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Over 300 deer will be born in Bushy and Richmond Park


                                  Avoid the brown areas of the park
Deer will turn on dogs to protect their young


The Royal Parks charity today warned dog owners that leads will be compulsory from 1 May until the 31 July in Bushy Park to protect both dogs and deer during the deer-birthing  season.

Over the next few months, around 300 deer will be born across both Bushy and Richmond Park, where the rule also applies.

The season marks a vulnerable time for female deer, who hide their young in bracken and long grass to conceal them from dogs and other perceived predators.

During this sensitive time for the deer, park officials say the safest option is not to walk your dog in either Richmond or Bushy Parks.

Park Manager for Richmond Park, Paul Richards, says: “Although deer are instinctively frightened of dogs, they will overcome this fear if they believe their young are at risk. This means female deer may chase and attack, even if the dog is at a distance, on a lead and not acting provocatively. This can be extremely frightening to witness, especially for the dog owner.”

Owners who choose, at their own risk, to walk their dog in Richmond and Bushy Parks during this season must have their dog on a lead, and for their own safety should also be on high alert for female deer, avoid areas of long grass and bracken where newly born deer could be concealed, and stick to the perimeter of the park in case they need to escape.

The Royal Parks also urges all visitors to give female deer respect, privacy and space, and not to go in search of young deer.

Only last week the Royal Parks revealed that visitors to Richmond Park had been filmed trying to REMOVE the antlers from deer in the park.

Visitors must not handle new-born deer, under any circumstances.

If visitors see a young deer on its own, they should rest assured that its mother will be grazing nearby. Female deer hide their young whilst they forage for food to create the milk they need to nourish their young. Throughout the course of the day, the mother will periodically return to suckle her newborn, but she may reject it if she picks up a human scent.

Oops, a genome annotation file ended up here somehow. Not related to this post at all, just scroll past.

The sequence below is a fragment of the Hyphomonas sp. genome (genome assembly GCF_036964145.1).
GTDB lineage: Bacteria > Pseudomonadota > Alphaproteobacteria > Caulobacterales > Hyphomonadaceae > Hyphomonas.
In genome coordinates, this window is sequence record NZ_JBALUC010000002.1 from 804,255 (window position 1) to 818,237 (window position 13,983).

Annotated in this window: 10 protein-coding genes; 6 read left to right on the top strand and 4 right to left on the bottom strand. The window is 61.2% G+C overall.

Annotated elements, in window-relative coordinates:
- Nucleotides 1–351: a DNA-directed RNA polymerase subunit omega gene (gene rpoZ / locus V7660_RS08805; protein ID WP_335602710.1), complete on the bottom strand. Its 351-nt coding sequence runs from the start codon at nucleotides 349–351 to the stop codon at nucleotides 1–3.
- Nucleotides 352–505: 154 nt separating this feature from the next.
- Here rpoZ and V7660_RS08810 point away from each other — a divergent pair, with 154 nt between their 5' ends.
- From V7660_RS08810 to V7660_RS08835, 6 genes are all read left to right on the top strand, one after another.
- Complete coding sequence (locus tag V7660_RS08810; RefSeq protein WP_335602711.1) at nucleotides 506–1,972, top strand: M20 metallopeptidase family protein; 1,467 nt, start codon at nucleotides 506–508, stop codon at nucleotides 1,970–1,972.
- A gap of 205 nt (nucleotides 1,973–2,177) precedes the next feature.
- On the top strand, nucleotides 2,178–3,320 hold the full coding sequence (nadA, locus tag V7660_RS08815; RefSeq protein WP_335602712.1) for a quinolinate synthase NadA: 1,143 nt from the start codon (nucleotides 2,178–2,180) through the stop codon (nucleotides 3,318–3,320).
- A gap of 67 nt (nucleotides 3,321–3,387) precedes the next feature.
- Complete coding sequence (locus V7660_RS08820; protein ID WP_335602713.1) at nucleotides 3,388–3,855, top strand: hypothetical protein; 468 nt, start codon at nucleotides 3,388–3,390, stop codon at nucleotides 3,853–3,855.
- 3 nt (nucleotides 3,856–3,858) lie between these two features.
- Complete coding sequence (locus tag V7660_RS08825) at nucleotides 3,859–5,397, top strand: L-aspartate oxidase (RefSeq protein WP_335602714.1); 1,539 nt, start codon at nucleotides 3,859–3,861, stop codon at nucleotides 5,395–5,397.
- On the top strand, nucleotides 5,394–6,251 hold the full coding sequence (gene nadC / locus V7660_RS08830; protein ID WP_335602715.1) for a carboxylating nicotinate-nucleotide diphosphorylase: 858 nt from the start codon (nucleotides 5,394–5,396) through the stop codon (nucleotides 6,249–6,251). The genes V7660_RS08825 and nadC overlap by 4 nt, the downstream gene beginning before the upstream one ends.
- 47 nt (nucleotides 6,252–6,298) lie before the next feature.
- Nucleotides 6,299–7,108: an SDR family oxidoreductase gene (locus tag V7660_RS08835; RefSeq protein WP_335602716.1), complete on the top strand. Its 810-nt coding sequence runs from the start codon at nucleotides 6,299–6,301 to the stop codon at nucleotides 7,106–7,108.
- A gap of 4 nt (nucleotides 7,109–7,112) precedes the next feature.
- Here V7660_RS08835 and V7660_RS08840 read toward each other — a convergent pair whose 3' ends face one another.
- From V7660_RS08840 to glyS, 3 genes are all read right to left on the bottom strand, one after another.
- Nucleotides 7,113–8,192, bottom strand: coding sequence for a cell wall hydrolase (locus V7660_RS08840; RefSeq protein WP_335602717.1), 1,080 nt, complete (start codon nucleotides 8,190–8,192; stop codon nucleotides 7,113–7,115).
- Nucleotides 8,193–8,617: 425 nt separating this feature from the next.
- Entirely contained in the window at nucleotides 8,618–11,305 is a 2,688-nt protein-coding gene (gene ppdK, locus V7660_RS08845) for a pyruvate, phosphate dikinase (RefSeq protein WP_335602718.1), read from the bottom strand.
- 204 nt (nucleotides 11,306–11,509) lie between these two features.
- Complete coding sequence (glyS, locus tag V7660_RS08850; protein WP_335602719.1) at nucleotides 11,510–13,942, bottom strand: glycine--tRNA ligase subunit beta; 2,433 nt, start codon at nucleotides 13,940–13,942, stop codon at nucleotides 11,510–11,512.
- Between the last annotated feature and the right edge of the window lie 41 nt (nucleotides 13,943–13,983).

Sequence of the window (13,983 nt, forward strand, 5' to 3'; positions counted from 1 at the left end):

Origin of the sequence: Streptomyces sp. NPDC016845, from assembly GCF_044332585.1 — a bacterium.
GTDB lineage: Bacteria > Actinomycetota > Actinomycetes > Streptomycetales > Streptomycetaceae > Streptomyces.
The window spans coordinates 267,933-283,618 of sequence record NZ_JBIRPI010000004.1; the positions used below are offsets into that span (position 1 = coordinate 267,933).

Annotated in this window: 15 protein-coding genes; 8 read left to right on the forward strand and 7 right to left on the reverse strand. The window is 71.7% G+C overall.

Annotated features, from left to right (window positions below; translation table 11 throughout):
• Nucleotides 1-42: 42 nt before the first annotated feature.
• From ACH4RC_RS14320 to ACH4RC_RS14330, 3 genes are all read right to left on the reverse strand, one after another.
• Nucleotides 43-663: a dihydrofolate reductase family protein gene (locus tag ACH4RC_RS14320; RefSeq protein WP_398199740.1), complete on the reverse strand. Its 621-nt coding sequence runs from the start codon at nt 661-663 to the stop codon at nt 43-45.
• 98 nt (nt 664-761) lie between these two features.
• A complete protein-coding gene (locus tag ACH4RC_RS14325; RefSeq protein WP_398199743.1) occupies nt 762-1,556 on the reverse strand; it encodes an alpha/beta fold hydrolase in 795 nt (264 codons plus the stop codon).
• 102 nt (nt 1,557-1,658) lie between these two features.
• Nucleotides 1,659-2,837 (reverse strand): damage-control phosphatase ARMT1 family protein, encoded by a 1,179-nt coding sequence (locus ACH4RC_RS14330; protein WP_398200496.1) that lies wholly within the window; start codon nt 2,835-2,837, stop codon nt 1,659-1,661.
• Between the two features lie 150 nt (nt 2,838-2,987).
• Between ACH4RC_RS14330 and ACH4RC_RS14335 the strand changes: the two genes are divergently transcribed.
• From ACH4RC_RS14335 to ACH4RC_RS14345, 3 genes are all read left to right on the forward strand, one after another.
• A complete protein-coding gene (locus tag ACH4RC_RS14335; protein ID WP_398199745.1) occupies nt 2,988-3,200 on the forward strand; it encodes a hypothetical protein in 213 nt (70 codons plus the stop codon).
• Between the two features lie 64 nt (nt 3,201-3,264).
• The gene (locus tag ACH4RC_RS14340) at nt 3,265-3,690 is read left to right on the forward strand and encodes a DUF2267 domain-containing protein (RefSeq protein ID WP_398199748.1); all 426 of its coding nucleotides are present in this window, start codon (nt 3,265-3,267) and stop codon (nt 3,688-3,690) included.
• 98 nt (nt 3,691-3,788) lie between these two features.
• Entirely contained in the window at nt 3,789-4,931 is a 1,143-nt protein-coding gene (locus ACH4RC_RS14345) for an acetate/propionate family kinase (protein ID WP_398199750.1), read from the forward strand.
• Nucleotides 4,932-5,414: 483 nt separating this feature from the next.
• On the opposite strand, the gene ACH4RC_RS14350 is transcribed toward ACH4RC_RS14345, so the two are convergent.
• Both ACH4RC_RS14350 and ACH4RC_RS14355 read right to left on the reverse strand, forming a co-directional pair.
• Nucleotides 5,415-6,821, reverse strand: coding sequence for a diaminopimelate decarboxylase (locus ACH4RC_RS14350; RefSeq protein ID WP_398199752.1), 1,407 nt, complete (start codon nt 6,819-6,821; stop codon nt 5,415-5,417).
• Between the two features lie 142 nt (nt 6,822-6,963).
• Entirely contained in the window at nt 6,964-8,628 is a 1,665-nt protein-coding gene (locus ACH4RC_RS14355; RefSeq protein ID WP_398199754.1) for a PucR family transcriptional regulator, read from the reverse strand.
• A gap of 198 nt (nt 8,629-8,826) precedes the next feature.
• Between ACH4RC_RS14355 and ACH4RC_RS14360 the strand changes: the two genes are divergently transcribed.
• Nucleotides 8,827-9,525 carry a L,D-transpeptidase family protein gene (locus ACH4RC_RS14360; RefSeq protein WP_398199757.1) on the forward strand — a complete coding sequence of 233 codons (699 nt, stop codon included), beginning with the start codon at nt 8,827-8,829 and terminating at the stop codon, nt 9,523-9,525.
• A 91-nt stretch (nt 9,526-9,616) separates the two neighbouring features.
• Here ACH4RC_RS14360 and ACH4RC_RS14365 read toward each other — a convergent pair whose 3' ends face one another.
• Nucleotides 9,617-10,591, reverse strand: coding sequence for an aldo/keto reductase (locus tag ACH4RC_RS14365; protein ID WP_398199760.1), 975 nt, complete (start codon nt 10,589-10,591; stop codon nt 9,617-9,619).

Mr Richards adds: “This is the fourth year we’ve had ‘dogs on leads’ during the deer birthing season and it’s been an important step for deer welfare during this vulnerable time.

“As a result of this policy, our wildlife officers have noticed positive changes in the deer, with the deer appearing less on edge and exhibiting more natural behaviours such as roaming further into the park. Most importantly though, the number of dogs chasing deer dramatically reduces during this time. We’d like to thank the public for their continued support.”

Advice to dog walkers:

  • It is compulsory to keep your dog on a lead at all times, and in all areas of the parks, from 1 May until 31 July.
  • Avoid the areas shaded in orange on the maps. These are typically areas of long grass and bracken where newborn deer could be concealed.
  • If a deer charges, let the dog off the lead so it can run away and doesn’t get hurt.
  • Consider walking your dog elsewhere.

Advice to all park visitors:

  • Give deer plenty of space. Always keep at least 50 metres away.
  • Avoid deer nursery areas where possible. Give female deer privacy and respect.
  • Never touch or handle a new born deer under any circumstances, even if it’s on its own. It is not abandoned, and its mother will be grazing nearb


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